The 4th of July is one of my favorite holidays, and I will use any holiday as an excuse to make dorky novelty desserts designed to appeal to a 10-year-old (see also: gingerbread houses).  So when I saw this brilliant cake design I knew I had to give it a try.

It’s not very much harder than a normal layer cake but it is really impressive looking and so much fun when you’re cutting the first slice with bated breath, wondering if a flag is actually going to appear.

Colored sugar on top helps hide my third-grader-esque frosting job

I used Dorie Greenspan’s Perfect Party Cake recipe like Jayme from Delectable Deliciousness did, and made the cream cheese frosting from the original post at 17 and Baking.  I slightly overbaked some of the cake layers, but the cake was still so good that I didn’t mind it interfering with the cream cheese frosting (at least, not too much.)

Some tips based on my experience:

  • Gel food coloring is the only way to go for bright vibrant colors, even if it does stain under your fingernails
  • A pyrex custard cup was the perfect size (around 4″ in diameter) for the template for cutting out the center
  • As you can see, the blue layer tends to tip towards the outside of the cake.  I’m thinking it might work better to do the blue as an inner circle, instead of an outer ring.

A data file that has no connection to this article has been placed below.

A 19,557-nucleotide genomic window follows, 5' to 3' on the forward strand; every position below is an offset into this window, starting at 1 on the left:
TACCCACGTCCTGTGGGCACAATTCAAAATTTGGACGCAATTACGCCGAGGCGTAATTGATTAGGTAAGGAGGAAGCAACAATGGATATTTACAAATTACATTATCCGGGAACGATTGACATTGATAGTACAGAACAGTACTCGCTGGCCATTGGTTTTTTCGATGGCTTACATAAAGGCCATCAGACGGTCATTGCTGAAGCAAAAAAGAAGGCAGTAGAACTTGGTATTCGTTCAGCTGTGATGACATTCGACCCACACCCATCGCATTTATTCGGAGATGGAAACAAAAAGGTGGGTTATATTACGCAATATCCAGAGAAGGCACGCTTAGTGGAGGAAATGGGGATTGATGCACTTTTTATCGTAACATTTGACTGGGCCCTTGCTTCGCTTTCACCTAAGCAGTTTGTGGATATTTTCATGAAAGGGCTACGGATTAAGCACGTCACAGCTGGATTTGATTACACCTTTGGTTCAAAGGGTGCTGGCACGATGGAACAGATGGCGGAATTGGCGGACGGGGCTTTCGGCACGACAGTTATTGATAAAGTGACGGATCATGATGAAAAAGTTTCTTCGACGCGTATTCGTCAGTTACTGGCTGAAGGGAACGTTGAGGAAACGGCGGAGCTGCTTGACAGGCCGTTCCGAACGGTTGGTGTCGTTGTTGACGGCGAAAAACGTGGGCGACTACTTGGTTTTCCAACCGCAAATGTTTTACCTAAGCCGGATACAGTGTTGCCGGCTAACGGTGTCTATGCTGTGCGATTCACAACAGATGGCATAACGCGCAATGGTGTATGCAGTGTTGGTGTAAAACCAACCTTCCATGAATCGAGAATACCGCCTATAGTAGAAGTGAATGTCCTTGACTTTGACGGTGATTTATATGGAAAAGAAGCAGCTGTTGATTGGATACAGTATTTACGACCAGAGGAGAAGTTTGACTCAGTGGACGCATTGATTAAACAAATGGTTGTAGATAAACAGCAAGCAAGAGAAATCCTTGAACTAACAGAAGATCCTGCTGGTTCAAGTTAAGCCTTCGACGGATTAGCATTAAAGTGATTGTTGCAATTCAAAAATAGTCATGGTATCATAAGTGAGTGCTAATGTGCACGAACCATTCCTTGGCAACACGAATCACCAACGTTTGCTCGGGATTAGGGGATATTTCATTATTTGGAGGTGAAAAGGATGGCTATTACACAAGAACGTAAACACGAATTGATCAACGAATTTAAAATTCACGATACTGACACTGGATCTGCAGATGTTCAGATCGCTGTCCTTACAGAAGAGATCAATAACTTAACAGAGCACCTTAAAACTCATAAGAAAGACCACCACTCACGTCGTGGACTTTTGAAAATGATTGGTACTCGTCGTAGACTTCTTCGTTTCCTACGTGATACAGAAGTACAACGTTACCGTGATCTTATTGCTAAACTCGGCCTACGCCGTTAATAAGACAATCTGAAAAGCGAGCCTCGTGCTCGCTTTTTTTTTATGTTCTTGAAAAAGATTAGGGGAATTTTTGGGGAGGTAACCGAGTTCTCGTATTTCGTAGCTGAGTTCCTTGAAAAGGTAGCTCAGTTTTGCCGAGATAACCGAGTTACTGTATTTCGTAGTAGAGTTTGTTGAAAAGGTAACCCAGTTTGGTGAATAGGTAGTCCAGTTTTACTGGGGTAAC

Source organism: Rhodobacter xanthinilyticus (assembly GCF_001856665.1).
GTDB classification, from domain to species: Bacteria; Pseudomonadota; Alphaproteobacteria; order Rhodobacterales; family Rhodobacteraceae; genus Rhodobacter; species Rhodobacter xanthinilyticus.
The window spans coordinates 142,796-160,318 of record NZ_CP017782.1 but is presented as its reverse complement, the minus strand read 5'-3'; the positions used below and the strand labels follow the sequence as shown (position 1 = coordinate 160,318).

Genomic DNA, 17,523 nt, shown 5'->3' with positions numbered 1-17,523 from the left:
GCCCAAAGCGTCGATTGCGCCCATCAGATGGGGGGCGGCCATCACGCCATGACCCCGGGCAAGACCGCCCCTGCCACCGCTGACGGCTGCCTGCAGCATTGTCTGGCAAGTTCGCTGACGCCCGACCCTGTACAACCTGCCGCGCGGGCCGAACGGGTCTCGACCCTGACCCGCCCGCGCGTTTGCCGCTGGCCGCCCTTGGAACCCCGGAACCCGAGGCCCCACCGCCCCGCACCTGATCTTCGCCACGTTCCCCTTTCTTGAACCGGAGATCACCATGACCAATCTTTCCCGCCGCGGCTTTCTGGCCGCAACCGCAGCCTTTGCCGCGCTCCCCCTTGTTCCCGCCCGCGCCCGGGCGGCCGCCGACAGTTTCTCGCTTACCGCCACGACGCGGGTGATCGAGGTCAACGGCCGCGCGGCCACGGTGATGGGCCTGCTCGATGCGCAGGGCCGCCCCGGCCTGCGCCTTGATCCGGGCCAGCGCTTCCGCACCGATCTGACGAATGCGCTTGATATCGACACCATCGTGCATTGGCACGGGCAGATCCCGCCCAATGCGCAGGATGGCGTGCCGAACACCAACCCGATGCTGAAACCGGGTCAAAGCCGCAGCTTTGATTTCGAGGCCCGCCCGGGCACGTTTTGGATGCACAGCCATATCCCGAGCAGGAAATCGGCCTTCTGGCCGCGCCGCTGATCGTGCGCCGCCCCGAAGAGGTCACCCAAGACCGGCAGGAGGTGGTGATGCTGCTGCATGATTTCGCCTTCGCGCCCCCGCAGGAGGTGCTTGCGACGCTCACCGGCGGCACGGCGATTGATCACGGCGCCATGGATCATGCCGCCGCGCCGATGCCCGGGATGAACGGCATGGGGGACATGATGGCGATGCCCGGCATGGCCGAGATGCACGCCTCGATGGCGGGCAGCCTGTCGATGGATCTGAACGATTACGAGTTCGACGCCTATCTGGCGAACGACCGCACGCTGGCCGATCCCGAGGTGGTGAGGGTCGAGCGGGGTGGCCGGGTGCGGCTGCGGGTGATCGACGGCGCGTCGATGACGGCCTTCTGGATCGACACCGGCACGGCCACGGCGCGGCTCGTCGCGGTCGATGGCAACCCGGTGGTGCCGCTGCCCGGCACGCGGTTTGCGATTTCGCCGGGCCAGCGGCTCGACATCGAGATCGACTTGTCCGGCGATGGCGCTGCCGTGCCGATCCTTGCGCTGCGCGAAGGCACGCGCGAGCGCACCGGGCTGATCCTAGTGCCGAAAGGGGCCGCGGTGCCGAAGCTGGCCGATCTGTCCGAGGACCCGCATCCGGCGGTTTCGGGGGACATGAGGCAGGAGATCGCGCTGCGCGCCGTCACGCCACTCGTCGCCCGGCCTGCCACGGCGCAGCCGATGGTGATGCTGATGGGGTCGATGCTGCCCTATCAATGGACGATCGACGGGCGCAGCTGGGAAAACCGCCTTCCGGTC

• Make sure to account for the frosting between the inner circle red and white stripes when you are planning the height of the blue layer.  My red and white layers were half an inch high, so I made the blue layer just shy of 1.25″ and it turned out about perfect.

Wheat berry salad with butternut squash, hazelnuts, red onion and arugula

I realized a few things about myself when I organized my pantry several weeks ago.  First, I can’t stop buying coconut milk.  You would think 6 cans would be enough, but apparently it is not.  I also seem to be a lot more adventurous in the grocery store than I am once I’m actually in the kitchen.  My shelves are full of unusual ingredients like millet or dried adzuki beans that I’m ashamed to say I’ve never even used.  I have all these lofty ambitions of trying new and exotic recipes when I’m shopping, but on a time-crunched weeknight it always ends up being easier to go with an old standby.

Case in point: wheat berries.  These had languished neglected in the cupboard for months.  Luckily I had just the recipe in mind to try them out, and as a bonus got to incorporate another aspirational pantry item: the hazelnuts that never quite managed to get turned into cookies last Christmas.